Some of the vitamins/minerals we suggest testing for are necessary for proper function of phases of thyroid function, such as conversion of FT4 to FT3, or they might help the body use thyroid hormones efficiently, but deficiency doesn't actually cause initial hypothyroidism.

In addition, some vitamin deficiencies cause many of the symptoms as hypothyroidism, so deficiencies should be alleviated in order to make sure that's not what's causing symptoms.
Exactly and Vitamin D helps in suppressing many autoimmune conditions, my wish is everyone should get it tested periodically especially when have autoimmune conditions like hypothyroidism.
I agree that vitamin D should be tested periodically, but it's incorrect or misleading to say that vitamin D deficiency "causes" hypothyroidism.
Yes it may affect thyroid glands in some and for some it may not affect thyroid glands just like certain medications create side effects differently among people. Since there is not much treatment options there for hypothyroid other than levothyroxine, NDT or T3 making vitamin D3 test a must surely help many as there are several studies which shows Vitamin D3 level in hypothyroid patients are low. Its found over 92% of Hashimoto’s patients have Vitamin D deficiency. google searching this term will give that site link. Out of these subclcinical hypothyroidism people over 98% and that's a huge number and failing to do this simple test and correcting levels fast is as essential like replacing thyroid hormones. May be that Vitamin D3 level correcting itself might reverse the thyroid problems without the need of thyroid pills.
No - correcting vitamin D deficiency may alleviate those symptoms that are mimicing hypothyroidism, but if it's true hypothyroidism (as in low thyroid hormone levels), only replacement thyroid hormones will reverse the symptoms.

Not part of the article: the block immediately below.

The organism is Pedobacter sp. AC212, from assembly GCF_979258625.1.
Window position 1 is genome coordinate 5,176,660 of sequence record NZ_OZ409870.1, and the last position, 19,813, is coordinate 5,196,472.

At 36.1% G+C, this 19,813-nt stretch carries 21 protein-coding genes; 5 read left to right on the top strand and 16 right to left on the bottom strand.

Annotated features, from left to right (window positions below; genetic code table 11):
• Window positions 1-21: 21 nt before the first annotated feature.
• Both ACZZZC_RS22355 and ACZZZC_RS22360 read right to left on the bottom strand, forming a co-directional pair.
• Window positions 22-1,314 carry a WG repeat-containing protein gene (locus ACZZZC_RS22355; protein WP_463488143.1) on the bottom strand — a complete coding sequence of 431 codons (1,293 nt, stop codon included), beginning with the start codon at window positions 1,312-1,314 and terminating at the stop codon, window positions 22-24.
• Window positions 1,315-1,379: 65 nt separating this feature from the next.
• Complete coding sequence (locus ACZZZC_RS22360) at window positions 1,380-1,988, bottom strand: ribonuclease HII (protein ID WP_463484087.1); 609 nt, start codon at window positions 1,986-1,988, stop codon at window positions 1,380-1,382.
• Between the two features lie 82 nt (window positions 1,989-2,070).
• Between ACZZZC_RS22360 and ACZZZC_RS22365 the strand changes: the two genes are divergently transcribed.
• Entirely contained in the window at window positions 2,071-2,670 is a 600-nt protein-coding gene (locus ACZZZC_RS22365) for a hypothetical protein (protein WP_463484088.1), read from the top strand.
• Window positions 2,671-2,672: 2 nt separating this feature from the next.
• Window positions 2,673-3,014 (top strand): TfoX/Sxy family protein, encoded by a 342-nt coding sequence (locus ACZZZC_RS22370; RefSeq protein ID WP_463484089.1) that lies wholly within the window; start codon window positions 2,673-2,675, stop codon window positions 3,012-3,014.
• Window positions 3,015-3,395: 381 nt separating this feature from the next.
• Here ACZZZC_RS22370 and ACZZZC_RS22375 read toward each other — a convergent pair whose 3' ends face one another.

Vitamin D deficiency might be triggering the Hashimoto's conditions and if that's corrected Hashimoto's antibodies might also reduce thus less need for external thyroid hormone replacement as most of the users in Hashimoto's conditions jump back and forth from hypo to hyper etc occasionally and dose need to varied a lot.
There's no scientific proof that vitamin D deficiency "triggers" Hashimoto's"...
There are many things in this world which have no proof and we still believe and may be proofs come after some years but why need to suffer now. Just check the levels and supplement and make it optimal and see if its solving and even if no change nothing gonna lose.
That's true, but it's still incorrect and misleading when you tell people that vitamin D deficiency "causes" hypothyroidism or that taking vitamin D will, in any way, help hypothyroidism, itself... you can suggest that it be tested since it causes the same or similar symptoms, but that's as far as it goes.
649848 tn?1534633700
COMMUNITY LEADER
As des900 requested, please post the reference ranges for the T3 and FT4, since those vary from lab to lab and have to come from your own report for the best comparison.

Also, please verify if the T3 is just T3 or if it's Free T3, since T3 is Total T3, which isn't the same as the active Free T3.  

Yes, your vitamin D at 7 is way too low; I'm surprised your doctor didn't start you on a mega dose, which is, typically, 50,000 IU, once/week.  At any rate, you should test your vitamin D again in a few months to verify that it's coming up as it should.  Optimal Vitamin D is 60-80, so you have a long way to go.

Once we know the reference ranges for the T3 and FT4, we can be more helpful.
2 Comments
http://www.m5zn.com/newuploads/2016/12/11/jpg//3b89b9ee35c5a7f.jpg result sheet
Posting external site links not allowed here, quoting the thyroid related lab test results here for reference.

T3: 1.6 (.89 - 2.44)
FT4:17.91 (12 - 22)
25-hydroxy D3: 6.81 (29 - 100)
Zinc Serum: 109.86 (60 - 120)

649848 tn?1534633700
COMMUNITY LEADER
semo990... the link to your labs would be okay, but it doesn't work; please post the actual labs and reference ranges for us.